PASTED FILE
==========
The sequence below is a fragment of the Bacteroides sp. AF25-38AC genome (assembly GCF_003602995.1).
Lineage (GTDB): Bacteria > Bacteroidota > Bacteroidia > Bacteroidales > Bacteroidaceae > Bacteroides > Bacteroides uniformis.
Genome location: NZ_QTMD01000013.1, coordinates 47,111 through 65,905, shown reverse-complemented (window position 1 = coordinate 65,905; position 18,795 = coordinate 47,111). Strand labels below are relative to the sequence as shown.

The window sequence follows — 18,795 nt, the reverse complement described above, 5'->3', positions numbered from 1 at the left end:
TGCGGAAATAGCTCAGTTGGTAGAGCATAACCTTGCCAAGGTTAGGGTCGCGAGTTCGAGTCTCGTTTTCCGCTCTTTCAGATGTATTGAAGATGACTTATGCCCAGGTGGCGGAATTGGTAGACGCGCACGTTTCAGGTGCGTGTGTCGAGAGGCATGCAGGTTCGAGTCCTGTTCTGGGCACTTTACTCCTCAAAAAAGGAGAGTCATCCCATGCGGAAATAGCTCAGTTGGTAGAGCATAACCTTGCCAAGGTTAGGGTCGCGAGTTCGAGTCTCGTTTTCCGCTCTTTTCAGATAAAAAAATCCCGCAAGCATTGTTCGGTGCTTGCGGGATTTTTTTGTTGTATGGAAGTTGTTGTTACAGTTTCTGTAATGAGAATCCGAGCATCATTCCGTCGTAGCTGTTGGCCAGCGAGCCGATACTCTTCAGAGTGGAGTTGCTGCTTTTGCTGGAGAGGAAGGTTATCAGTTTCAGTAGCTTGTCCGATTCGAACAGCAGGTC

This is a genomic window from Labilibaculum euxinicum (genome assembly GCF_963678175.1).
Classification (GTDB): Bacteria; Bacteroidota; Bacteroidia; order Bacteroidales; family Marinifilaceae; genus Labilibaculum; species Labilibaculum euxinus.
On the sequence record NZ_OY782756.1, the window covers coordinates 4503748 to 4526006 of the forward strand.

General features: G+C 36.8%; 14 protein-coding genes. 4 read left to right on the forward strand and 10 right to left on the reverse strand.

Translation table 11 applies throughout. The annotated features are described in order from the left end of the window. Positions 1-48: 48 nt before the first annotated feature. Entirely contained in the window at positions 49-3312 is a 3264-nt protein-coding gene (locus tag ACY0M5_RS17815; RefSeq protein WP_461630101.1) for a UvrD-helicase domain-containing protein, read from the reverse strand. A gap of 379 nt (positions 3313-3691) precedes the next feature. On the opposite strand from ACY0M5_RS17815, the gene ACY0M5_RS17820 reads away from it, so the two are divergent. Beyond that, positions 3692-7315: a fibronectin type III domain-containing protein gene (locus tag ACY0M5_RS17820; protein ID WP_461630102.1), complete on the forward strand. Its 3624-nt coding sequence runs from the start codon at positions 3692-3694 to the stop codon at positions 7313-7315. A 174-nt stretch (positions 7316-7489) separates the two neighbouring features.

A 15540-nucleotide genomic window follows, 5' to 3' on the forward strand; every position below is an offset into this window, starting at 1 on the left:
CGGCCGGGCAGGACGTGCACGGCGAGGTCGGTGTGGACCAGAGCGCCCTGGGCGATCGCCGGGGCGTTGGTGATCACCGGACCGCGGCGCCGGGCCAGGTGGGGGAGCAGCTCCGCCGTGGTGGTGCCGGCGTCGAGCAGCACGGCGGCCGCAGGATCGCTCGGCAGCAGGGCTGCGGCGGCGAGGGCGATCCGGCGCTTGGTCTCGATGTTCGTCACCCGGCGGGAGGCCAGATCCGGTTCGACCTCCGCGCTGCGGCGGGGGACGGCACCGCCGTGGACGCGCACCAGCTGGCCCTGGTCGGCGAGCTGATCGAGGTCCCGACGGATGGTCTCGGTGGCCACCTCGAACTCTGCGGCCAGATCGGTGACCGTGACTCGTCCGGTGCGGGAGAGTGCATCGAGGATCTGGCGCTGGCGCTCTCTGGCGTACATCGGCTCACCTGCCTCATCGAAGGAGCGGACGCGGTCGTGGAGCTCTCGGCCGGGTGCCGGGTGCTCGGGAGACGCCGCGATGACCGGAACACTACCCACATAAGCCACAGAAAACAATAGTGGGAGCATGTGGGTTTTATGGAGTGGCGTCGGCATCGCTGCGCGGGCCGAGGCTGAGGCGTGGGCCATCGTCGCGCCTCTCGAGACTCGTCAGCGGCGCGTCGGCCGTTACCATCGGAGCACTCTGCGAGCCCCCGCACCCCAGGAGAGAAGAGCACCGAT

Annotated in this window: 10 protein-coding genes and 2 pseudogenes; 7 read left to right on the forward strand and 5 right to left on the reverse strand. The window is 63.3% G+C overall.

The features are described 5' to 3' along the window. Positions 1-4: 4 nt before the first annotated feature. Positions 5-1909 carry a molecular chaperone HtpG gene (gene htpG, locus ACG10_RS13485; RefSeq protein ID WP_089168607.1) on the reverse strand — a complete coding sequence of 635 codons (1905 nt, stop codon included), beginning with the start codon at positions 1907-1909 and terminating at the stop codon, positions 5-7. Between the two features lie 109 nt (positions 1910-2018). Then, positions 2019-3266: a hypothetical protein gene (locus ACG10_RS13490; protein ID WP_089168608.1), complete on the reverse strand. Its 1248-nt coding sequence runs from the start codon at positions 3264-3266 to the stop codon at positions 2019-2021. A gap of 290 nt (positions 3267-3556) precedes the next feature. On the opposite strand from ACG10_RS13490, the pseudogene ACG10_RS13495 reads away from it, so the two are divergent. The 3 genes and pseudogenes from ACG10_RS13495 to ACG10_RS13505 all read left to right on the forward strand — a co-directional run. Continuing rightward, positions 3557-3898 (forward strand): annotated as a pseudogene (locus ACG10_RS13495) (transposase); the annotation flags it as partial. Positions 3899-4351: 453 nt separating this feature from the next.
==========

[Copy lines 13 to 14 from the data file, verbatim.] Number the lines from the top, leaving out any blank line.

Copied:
Annotated in this window: 10 protein-coding genes and 2 pseudogenes; 7 read left to right on the forward strand and 5 right to left on the reverse strand. The window is 63.3% G+C overall.

The features are described 5' to 3' along the window. Positions 1-4: 4 nt before the first annotated feature. Positions 5-1909 carry a molecular chaperone HtpG gene (gene htpG, locus ACG10_RS13485; RefSeq protein ID WP_089168607.1) on the reverse strand — a complete coding sequence of 635 codons (1905 nt, stop codon included), beginning with the start codon at positions 1907-1909 and terminating at the stop codon, positions 5-7. Between the two features lie 109 nt (positions 1910-2018). Then, positions 2019-3266: a hypothetical protein gene (locus ACG10_RS13490; protein ID WP_089168608.1), complete on the reverse strand. Its 1248-nt coding sequence runs from the start codon at positions 3264-3266 to the stop codon at positions 2019-2021. A gap of 290 nt (positions 3267-3556) precedes the next feature. On the opposite strand from ACG10_RS13490, the pseudogene ACG10_RS13495 reads away from it, so the two are divergent. The 3 genes and pseudogenes from ACG10_RS13495 to ACG10_RS13505 all read left to right on the forward strand — a co-directional run. Continuing rightward, positions 3557-3898 (forward strand): annotated as a pseudogene (locus ACG10_RS13495) (transposase); the annotation flags it as partial. Positions 3899-4351: 453 nt separating this feature from the next.